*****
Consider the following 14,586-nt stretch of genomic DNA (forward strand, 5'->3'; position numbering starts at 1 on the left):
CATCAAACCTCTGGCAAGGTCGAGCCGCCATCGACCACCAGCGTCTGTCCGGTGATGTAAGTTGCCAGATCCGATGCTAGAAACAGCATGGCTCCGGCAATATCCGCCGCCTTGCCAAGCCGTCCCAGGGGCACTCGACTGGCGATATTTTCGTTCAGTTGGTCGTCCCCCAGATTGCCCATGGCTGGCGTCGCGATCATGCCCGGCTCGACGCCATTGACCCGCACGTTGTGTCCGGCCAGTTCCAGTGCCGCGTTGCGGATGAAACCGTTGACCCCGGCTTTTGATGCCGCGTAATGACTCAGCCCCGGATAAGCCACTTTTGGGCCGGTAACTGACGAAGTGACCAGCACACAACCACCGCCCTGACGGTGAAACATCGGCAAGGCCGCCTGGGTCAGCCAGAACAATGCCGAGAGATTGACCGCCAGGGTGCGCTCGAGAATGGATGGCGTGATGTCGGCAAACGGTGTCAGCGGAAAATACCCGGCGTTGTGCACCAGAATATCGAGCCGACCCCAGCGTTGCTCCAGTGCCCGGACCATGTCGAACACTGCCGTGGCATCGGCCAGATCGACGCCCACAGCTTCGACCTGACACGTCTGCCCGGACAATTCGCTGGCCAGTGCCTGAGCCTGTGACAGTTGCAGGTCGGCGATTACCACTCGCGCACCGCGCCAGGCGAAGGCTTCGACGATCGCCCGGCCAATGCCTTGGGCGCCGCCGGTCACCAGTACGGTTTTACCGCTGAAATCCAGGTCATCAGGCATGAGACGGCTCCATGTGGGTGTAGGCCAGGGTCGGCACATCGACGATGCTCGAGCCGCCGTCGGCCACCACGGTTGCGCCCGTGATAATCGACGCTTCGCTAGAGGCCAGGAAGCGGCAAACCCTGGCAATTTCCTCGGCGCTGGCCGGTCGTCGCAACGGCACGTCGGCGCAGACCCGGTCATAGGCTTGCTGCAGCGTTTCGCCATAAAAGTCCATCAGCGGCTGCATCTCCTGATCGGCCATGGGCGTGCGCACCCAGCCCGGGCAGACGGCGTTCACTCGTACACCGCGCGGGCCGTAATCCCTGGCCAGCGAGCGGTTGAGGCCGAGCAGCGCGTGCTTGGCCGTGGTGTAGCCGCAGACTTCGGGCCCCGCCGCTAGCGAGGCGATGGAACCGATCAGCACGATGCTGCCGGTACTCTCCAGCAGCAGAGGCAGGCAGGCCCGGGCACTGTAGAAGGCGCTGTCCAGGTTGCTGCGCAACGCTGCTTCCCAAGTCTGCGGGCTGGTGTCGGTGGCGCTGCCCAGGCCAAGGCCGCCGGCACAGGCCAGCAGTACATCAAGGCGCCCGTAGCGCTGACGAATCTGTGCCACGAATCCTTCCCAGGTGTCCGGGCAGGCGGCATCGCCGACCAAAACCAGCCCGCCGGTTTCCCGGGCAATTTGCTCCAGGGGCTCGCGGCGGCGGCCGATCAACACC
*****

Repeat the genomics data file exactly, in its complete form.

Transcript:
Consider the following 14,586-nt stretch of genomic DNA (forward strand, 5'->3'; position numbering starts at 1 on the left):
CATCAAACCTCTGGCAAGGTCGAGCCGCCATCGACCACCAGCGTCTGTCCGGTGATGTAAGTTGCCAGATCCGATGCTAGAAACAGCATGGCTCCGGCAATATCCGCCGCCTTGCCAAGCCGTCCCAGGGGCACTCGACTGGCGATATTTTCGTTCAGTTGGTCGTCCCCCAGATTGCCCATGGCTGGCGTCGCGATCATGCCCGGCTCGACGCCATTGACCCGCACGTTGTGTCCGGCCAGTTCCAGTGCCGCGTTGCGGATGAAACCGTTGACCCCGGCTTTTGATGCCGCGTAATGACTCAGCCCCGGATAAGCCACTTTTGGGCCGGTAACTGACGAAGTGACCAGCACACAACCACCGCCCTGACGGTGAAACATCGGCAAGGCCGCCTGGGTCAGCCAGAACAATGCCGAGAGATTGACCGCCAGGGTGCGCTCGAGAATGGATGGCGTGATGTCGGCAAACGGTGTCAGCGGAAAATACCCGGCGTTGTGCACCAGAATATCGAGCCGACCCCAGCGTTGCTCCAGTGCCCGGACCATGTCGAACACTGCCGTGGCATCGGCCAGATCGACGCCCACAGCTTCGACCTGACACGTCTGCCCGGACAATTCGCTGGCCAGTGCCTGAGCCTGTGACAGTTGCAGGTCGGCGATTACCACTCGCGCACCGCGCCAGGCGAAGGCTTCGACGATCGCCCGGCCAATGCCTTGGGCGCCGCCGGTCACCAGTACGGTTTTACCGCTGAAATCCAGGTCATCAGGCATGAGACGGCTCCATGTGGGTGTAGGCCAGGGTCGGCACATCGACGATGCTCGAGCCGCCGTCGGCCACCACGGTTGCGCCCGTGATAATCGACGCTTCGCTAGAGGCCAGGAAGCGGCAAACCCTGGCAATTTCCTCGGCGCTGGCCGGTCGTCGCAACGGCACGTCGGCGCAGACCCGGTCATAGGCTTGCTGCAGCGTTTCGCCATAAAAGTCCATCAGCGGCTGCATCTCCTGATCGGCCATGGGCGTGCGCACCCAGCCCGGGCAGACGGCGTTCACTCGTACACCGCGCGGGCCGTAATCCCTGGCCAGCGAGCGGTTGAGGCCGAGCAGCGCGTGCTTGGCCGTGGTGTAGCCGCAGACTTCGGGCCCCGCCGCTAGCGAGGCGATGGAACCGATCAGCACGATGCTGCCGGTACTCTCCAGCAGCAGAGGCAGGCAGGCCCGGGCACTGTAGAAGGCGCTGTCCAGGTTGCTGCGCAACGCTGCTTCCCAAGTCTGCGGGCTGGTGTCGGTGGCGCTGCCCAGGCCAAGGCCGCCGGCACAGGCCAGCAGTACATCAAGGCGCCCGTAGCGCTGACGAATCTGTGCCACGAATCCTTCCCAGGTGTCCGGGCAGGCGGCATCGCCGACCAAAACCAGCCCGCCGGTTTCCCGGGCAATTTGCTCCAGGGGCTCGCGGCGGCGGCCGATCAACACC